Book review: Man’s search for meaning by Viktor E. Frankl

I was once at a lecture given by a survivor of the Holocaust. He was unwell, but took the time to come and speak to us. At one point he revealed that having been separated from his family (he was a child at the time), all he had left for comfort was his teddy bear. As he was being put on a truck, a guard took his teddy bear away from him and tore it up. He teared up when he spoke about it. It was humbling to hear him so generously share his story of survival in the hope that people would show compassion and courage and never let cruelty prevail.

Viktor Frankl’s book called ‘Man’s search for meaning’ has been widely referenced, reviewed and read. In fact, this is more my own personal reflection of the book rather than an actual review.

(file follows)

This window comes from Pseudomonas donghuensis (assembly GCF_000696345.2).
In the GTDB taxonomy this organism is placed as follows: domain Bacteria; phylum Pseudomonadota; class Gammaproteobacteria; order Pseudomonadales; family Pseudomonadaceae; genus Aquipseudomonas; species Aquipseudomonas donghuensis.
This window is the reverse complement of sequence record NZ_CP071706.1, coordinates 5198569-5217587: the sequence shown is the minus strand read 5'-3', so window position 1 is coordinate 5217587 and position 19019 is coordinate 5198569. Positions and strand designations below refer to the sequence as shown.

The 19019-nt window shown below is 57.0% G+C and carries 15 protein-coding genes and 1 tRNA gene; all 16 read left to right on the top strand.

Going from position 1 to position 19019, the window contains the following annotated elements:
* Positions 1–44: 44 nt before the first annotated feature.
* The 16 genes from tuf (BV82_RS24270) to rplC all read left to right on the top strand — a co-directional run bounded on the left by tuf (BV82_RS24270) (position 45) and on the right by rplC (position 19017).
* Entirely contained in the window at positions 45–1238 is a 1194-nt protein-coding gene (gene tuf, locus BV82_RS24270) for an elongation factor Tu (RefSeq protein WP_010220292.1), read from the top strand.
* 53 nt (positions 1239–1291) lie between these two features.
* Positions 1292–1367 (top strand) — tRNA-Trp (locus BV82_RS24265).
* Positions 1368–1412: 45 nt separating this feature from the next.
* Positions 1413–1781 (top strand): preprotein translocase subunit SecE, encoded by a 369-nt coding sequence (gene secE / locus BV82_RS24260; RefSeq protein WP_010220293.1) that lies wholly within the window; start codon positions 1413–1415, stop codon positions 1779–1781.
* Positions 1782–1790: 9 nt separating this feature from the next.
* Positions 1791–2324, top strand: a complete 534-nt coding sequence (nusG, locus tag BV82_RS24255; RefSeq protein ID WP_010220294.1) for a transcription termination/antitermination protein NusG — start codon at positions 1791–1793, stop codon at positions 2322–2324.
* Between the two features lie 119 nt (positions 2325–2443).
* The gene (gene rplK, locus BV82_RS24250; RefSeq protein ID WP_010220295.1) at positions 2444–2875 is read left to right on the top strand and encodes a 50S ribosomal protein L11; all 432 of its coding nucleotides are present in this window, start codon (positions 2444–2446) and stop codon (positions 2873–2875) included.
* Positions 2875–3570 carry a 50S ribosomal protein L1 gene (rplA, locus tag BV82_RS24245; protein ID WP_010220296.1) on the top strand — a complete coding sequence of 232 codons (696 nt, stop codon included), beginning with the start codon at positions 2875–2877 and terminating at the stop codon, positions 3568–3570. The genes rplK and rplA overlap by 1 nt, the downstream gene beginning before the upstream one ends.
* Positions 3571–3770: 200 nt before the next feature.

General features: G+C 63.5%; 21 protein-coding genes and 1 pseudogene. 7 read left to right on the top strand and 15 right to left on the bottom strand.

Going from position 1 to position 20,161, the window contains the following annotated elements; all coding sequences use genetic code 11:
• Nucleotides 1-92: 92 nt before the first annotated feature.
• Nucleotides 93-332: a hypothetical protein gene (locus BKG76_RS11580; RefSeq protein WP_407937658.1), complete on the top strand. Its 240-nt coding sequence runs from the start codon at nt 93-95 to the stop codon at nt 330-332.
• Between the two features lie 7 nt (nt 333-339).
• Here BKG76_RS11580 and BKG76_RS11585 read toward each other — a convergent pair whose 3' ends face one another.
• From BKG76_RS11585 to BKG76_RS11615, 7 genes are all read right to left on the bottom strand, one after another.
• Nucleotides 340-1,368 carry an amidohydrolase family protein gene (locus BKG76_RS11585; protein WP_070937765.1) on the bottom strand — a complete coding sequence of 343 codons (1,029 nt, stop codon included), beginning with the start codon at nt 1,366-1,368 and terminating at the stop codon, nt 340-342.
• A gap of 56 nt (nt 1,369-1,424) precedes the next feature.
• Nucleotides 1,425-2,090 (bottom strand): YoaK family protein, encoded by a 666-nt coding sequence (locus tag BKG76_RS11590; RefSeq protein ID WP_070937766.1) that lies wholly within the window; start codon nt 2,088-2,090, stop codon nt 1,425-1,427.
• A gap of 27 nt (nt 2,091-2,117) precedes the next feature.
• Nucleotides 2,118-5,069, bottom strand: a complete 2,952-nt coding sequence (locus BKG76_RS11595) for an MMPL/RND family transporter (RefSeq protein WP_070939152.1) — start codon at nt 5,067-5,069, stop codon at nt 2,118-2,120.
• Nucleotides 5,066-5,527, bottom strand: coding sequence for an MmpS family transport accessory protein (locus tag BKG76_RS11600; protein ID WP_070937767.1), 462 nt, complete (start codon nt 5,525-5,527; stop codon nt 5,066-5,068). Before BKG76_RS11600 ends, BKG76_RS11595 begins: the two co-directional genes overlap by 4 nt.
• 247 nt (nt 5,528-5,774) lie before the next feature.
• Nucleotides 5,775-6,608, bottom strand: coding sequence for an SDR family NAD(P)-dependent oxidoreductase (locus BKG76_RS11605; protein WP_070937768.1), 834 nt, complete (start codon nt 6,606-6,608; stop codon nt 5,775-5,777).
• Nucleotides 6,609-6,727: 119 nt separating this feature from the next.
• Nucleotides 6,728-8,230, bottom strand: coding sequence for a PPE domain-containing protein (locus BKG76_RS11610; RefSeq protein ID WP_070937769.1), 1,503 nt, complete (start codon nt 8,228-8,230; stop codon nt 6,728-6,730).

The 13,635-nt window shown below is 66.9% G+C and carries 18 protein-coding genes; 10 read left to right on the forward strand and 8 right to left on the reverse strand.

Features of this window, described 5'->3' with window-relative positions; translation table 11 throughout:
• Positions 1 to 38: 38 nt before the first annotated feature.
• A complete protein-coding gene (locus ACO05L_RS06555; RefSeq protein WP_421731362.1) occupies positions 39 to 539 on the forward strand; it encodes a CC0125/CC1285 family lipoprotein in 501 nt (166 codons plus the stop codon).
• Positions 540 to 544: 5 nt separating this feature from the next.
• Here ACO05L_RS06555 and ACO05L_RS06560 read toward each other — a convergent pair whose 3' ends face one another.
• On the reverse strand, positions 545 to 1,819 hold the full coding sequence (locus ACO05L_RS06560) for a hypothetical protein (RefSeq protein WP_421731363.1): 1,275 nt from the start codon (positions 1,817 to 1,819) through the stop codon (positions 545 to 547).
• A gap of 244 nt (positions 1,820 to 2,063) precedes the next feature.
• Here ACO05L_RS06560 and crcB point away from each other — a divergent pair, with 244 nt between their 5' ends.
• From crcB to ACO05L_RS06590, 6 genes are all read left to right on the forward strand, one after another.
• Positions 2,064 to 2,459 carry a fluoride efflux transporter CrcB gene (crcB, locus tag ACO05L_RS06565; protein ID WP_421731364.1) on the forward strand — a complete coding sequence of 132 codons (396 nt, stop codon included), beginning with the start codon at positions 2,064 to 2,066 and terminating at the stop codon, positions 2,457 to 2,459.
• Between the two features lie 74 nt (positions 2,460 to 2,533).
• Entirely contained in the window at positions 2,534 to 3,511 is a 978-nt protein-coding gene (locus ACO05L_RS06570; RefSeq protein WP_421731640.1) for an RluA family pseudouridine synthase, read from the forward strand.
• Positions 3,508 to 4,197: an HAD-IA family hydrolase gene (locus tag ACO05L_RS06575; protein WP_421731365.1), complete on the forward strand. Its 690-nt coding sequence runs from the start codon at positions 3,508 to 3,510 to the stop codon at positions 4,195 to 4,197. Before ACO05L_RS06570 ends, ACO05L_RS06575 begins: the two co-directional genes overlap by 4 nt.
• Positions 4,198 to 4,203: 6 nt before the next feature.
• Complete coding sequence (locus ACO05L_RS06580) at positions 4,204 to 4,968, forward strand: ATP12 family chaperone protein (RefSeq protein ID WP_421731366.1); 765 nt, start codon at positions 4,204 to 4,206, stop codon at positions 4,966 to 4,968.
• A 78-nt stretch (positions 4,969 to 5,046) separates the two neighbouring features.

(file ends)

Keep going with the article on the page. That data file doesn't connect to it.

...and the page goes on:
I revisited the book recently to see if my perspective on the world and the interpretive lens I use to understand life had shifted. It was through reading Frankl’s book when I was younger that I made a choice to focus on acts of love regardless of what I was confronted by.


Viktor Frankl’s writing demonstrates the range of human emotions that are experienced under inhumane conditions. People have used his theories, to get through torturous conditions. Logotherapy (meaning therapy) is something that Frankl was working on before he was sent to a concentration camp. He continued to develop his theory – that life holds meaning regardless of one’s circumstances – while living through the daily cruelty of the people in charge of the concentration camp. At one point he talks about running into the wire – suicide by electrocution – but opts against it, choosing instead to focus on what he can control. In another segment of the book he talks about holding the image of love (his wife) in his mind to get through what was happening to him. To me the book is a testament to love, hope and inner freedom. But it is also a reflection of Frankl himself, and the way he was able to circumvent the immediate, and focus on clear thought processes to help himself and others. Even in the situation he was in, Frankl took the time to help those around him. This is not a book for cynics.

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